As the world continues to grapple with the COVID-19 pandemic, social inequalities have become more evident particularly in developing countries were poverty is rampant. Social protection is not only a policy measure that seeks to cushion the effects of poverty and bridge inequality gaps through access to the most basic amenities such as food, water and sanitation, housing, clothing and education among others, it is also a fulfillment of one’s human rights.

Although social protection is often viewed as a consumptive expenditure by some elite sections of society, Governments continue to strive to provide equitable measures that invest in human capital development as a comprehensive strategy to enhance inclusive growth and safeguard livelihoods among the vulnerable and marginalised sections of society. According to the Zambia Living Conditions Monitoring Survey of 2015, 54.4% of Zambians are classified as poor while 40.8% are extremely poor and 13.6% are moderately poor.

These statistics are a major concern and affirm the need for strong social protection programs to cushion the effects of poverty and vulnerability in society, more so in the face of a global pandemic. The Government has responded to the need to alleviate poverty through critical interventions that are aimed at tackling poverty by targeting households that are considered to be most at risk of vulnerability. These include, female-headed households, child-headed households, orphans and vulnerable children, the aged and persons living with disabilities.

The Government has remained resolute to addressing existing vulnerabilities, and expanding social protection initiatives through the upscale of eligible beneficiaries of several social protection programs. In the 2021 National Budget, social protection allocation stands at K4.8 Billion representing 4% of Gross Domestic Products (GDP), which is an upward adjustment in comparison to 2020, and 2019 allocations that stood at 2.4% and 2.5% respectively. Government has been implementing various social protection programs, the largest being the Social Cash Transfer with an allocation of K2.3 Billion in 2021. As a way of safeguarding the livelihoods of the most vulnerable, Government increased the targeted beneficiaries of the program to 994,000 from 700,000 in 2021. Other programs include the Public Service Pension Fund (PSPF) and the Food Security Pack (FSP), just to mention a few.

One of the negative effects of the pandemic being the disruption of livelihoods and heightened poverty, the increase in beneficiary households could not have come at a better time when an emerging “newly poor” sub-group has been necessitated by the pandemic. Now more than ever, social protection programs across the globe have been stretched to respond to the pandemic by cushioning its effects on individuals and households. In May 2020, the Government and its cooperating partners financed the Emergency Social Cash Transfer to respond to the growing levels of poverty resulting from the loss of income and disruption of livelihoods.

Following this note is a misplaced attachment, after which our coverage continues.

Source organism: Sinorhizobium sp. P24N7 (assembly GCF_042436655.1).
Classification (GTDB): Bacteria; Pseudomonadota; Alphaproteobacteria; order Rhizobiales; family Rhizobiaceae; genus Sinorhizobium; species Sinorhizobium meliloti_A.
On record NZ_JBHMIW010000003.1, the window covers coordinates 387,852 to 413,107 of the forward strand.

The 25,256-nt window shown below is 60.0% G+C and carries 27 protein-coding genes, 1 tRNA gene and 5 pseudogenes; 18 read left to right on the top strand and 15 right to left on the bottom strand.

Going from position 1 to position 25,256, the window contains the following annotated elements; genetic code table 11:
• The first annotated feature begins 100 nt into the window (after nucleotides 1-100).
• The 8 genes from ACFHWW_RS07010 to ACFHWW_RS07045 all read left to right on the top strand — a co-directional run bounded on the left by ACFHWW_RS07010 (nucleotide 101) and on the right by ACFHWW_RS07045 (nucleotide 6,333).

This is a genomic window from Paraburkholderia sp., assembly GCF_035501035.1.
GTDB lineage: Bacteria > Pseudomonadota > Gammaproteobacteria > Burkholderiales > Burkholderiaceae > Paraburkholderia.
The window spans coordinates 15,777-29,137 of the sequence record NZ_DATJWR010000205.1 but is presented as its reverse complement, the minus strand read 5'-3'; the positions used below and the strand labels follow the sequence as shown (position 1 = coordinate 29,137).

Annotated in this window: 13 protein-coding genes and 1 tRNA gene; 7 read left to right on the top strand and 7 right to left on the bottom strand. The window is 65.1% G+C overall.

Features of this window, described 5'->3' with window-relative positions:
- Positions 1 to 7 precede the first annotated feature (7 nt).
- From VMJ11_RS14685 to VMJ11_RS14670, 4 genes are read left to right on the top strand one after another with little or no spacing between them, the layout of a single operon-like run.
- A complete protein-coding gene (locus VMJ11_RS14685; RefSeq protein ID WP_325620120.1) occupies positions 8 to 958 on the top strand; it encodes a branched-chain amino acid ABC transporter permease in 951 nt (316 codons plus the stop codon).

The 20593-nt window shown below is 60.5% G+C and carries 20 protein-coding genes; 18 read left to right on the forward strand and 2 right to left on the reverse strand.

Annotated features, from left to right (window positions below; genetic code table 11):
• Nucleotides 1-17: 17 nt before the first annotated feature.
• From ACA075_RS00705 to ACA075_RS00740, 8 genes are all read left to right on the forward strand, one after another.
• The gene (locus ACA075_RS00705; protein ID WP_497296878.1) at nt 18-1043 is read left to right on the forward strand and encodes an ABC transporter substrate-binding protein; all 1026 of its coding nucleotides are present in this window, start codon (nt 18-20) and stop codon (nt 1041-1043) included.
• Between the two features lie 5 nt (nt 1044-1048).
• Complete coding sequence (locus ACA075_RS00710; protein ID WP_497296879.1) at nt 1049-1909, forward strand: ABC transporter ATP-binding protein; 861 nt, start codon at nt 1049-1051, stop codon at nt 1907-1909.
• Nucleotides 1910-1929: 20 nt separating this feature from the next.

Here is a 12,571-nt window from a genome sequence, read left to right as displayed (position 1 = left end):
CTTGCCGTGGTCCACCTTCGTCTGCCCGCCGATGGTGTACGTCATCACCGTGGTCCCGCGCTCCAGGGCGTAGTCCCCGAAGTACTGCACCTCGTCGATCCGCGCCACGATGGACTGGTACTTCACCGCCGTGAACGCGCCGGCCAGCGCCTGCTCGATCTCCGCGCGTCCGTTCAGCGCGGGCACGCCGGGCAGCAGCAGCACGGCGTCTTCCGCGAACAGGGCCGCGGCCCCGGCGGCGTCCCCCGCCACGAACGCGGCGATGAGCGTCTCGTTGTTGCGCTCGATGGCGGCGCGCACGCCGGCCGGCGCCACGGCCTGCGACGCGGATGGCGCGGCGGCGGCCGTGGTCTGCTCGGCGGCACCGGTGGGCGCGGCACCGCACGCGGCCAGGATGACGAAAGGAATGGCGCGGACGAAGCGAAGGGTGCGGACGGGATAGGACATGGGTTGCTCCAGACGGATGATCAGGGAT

In conclusion, we commend Government for attaining its commitment to the International Labour Organisation (ILO) Recommendation 202, on the Global Social Protection Floors that set the initial annual cost of a basic social protection package at about 3.7% to 10.6% of GDP of which the 2021 Government spending on social protection falls within this recommendation.

In the last year, the Zambian economy fell into a deep slump, largely aggravated by the COVID-19 pandemic. Real GDP fell by approximately 4.9% in 2020, after growing by at least 4 % in 2018 and 1.9% in 2019. This sharp contraction in output has been the consequence of an unprecedented decline in key sectors of the economy. Manufacturing output plunged drastically due to the disruption of supply chains, whereas the service and tourism sectors saw a sharp drop in private consumption and investment as a result of the stringent measures taken to contain the COVID–19 pandemic. Mining output, which declined initially due to falling global demand for copper, is recovering amidst production disruptions in South America and the surge in demand occurring in the electric car industry. Sustained commodity price increases beyond the current forecast could lead to further economic contraction. Even before the pandemic, the economy was experiencing serious macroeconomic challenges, such as high inflation, continuous widening fiscal deficits, unsustainable debt levels, low international reserves, and tight liquidity conditions. Price levels and the financial sector have not stabilized, despite Government efforts to deploy monetary easing in 2019 and 2020.